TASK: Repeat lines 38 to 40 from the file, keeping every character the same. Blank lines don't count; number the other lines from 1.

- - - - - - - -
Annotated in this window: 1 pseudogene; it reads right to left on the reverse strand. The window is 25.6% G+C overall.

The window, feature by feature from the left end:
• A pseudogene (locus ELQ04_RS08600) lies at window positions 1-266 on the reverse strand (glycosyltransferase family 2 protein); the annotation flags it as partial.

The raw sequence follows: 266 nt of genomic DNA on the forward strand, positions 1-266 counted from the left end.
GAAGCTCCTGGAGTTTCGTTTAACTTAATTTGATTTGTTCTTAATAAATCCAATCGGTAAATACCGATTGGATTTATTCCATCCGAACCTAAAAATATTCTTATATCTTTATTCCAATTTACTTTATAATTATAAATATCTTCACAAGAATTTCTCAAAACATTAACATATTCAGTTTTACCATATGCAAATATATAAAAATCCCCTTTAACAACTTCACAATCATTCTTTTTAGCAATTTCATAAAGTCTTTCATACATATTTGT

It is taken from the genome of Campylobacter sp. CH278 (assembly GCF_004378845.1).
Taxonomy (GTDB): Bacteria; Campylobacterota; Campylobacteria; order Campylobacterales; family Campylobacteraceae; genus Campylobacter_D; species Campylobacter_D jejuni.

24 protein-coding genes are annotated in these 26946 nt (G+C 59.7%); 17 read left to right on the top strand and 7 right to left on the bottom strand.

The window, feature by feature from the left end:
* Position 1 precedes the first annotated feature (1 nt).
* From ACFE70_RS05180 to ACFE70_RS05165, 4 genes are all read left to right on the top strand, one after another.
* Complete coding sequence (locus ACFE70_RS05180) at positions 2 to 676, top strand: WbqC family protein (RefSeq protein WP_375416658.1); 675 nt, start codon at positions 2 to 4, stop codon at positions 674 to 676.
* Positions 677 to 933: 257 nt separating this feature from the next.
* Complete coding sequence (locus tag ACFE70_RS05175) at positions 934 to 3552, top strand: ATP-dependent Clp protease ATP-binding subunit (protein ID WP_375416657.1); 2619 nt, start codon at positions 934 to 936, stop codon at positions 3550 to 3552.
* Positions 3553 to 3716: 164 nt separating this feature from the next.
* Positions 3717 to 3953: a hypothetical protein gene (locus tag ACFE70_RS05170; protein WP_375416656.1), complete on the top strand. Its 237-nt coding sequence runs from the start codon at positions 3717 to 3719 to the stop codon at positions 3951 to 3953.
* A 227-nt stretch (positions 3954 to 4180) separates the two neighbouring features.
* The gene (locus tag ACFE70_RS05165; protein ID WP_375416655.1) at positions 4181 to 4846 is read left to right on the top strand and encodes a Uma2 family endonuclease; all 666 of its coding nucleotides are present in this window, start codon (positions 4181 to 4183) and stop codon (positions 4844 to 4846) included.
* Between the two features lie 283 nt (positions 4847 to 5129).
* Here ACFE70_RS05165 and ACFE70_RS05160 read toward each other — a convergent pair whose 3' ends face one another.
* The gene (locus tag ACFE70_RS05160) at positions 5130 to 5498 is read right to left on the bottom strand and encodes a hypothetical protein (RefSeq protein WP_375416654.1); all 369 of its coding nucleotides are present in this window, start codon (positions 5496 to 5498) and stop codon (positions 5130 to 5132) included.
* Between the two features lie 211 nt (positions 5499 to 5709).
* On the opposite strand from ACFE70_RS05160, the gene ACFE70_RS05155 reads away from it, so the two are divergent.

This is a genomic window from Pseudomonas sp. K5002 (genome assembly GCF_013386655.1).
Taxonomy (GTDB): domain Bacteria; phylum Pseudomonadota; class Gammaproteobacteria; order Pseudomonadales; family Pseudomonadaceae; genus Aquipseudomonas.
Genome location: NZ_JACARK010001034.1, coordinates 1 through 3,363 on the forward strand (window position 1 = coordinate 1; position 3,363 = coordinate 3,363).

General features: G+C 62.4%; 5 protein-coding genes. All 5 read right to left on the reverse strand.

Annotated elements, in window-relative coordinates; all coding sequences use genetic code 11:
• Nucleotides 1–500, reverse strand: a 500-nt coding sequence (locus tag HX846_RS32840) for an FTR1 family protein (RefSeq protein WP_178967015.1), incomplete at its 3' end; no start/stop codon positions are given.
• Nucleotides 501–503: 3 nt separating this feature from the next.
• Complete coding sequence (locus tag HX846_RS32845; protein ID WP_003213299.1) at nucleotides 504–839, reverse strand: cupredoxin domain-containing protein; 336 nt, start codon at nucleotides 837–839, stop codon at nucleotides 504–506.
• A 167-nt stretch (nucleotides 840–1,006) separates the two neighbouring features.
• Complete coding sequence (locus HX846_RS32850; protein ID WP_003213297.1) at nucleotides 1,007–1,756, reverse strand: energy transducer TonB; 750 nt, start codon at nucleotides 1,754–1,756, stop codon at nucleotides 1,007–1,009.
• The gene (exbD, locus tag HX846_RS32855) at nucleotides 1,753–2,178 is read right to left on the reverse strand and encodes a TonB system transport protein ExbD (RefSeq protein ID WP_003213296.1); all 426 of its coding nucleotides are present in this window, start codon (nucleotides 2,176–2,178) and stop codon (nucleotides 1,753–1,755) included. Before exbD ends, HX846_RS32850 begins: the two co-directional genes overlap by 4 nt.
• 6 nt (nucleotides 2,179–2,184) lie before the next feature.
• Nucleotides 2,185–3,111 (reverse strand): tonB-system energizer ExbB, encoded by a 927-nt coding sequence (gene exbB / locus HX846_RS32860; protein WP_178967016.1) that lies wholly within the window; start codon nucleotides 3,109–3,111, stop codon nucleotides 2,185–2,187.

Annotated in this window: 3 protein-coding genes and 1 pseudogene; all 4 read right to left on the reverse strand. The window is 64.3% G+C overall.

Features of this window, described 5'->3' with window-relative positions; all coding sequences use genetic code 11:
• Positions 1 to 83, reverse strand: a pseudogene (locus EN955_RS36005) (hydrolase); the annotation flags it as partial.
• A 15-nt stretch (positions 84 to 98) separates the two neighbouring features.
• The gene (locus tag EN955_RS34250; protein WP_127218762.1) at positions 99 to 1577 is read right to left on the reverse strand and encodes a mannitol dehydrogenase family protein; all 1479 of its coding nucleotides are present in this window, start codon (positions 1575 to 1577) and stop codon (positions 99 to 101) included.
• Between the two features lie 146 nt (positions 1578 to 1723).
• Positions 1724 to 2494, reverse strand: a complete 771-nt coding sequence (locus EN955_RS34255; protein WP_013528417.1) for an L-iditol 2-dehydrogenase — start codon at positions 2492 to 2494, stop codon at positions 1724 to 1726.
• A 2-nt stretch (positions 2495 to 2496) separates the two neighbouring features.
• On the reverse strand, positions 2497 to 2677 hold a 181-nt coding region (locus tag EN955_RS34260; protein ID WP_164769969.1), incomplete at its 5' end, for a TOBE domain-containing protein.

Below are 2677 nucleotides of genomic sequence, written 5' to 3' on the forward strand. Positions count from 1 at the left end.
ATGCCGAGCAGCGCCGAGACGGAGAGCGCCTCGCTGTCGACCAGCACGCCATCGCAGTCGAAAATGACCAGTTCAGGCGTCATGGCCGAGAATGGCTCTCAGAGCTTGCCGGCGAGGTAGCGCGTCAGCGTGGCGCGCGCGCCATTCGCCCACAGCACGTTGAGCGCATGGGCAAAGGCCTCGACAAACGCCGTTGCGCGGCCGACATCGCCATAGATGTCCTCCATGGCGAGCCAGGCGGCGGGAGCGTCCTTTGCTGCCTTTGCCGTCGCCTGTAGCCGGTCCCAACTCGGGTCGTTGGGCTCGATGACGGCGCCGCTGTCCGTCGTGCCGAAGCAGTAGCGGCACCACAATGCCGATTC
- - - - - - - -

Features of this window, described 5'->3' with window-relative positions; all coding sequences use genetic code 11:
• Positions 1 to 83, reverse strand: a pseudogene (locus EN955_RS36005) (hydrolase); the annotation flags it as partial.
• A 15-nt stretch (positions 84 to 98) separates the two neighbouring features.